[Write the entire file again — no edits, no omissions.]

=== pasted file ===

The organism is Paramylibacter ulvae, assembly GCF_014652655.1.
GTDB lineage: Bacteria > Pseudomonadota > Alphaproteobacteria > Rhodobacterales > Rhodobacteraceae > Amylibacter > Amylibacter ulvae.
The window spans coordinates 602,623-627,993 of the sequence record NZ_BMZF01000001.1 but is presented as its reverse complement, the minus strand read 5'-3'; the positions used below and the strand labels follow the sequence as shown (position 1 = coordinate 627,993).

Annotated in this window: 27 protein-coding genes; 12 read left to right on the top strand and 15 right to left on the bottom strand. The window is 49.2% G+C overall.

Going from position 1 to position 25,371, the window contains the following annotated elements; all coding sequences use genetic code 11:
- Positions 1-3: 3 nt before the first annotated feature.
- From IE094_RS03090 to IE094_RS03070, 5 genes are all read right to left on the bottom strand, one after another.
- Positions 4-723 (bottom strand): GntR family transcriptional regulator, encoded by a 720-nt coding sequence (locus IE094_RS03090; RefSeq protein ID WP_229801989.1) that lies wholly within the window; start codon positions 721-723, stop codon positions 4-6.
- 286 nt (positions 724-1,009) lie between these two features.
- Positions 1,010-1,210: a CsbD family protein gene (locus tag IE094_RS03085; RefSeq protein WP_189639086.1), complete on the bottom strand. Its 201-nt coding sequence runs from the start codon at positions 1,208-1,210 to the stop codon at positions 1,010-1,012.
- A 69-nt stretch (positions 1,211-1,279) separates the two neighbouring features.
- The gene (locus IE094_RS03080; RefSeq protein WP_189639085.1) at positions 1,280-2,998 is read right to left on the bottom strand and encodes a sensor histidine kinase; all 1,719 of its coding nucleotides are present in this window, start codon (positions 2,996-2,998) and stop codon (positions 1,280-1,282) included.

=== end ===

The organism is Paramylibacter ulvae, assembly GCF_014652655.1.
GTDB lineage: Bacteria > Pseudomonadota > Alphaproteobacteria > Rhodobacterales > Rhodobacteraceae > Amylibacter > Amylibacter ulvae.
The window spans coordinates 602,623-627,993 of the sequence record NZ_BMZF01000001.1 but is presented as its reverse complement, the minus strand read 5'-3'; the positions used below and the strand labels follow the sequence as shown (position 1 = coordinate 627,993).

Annotated in this window: 27 protein-coding genes; 12 read left to right on the top strand and 15 right to left on the bottom strand. The window is 49.2% G+C overall.

Going from position 1 to position 25,371, the window contains the following annotated elements; all coding sequences use genetic code 11:
- Positions 1-3: 3 nt before the first annotated feature.
- From IE094_RS03090 to IE094_RS03070, 5 genes are all read right to left on the bottom strand, one after another.
- Positions 4-723 (bottom strand): GntR family transcriptional regulator, encoded by a 720-nt coding sequence (locus IE094_RS03090; RefSeq protein ID WP_229801989.1) that lies wholly within the window; start codon positions 721-723, stop codon positions 4-6.
- 286 nt (positions 724-1,009) lie between these two features.
- Positions 1,010-1,210: a CsbD family protein gene (locus tag IE094_RS03085; RefSeq protein WP_189639086.1), complete on the bottom strand. Its 201-nt coding sequence runs from the start codon at positions 1,208-1,210 to the stop codon at positions 1,010-1,012.
- A 69-nt stretch (positions 1,211-1,279) separates the two neighbouring features.
- The gene (locus IE094_RS03080; RefSeq protein WP_189639085.1) at positions 1,280-2,998 is read right to left on the bottom strand and encodes a sensor histidine kinase; all 1,719 of its coding nucleotides are present in this window, start codon (positions 2,996-2,998) and stop codon (positions 1,280-1,282) included.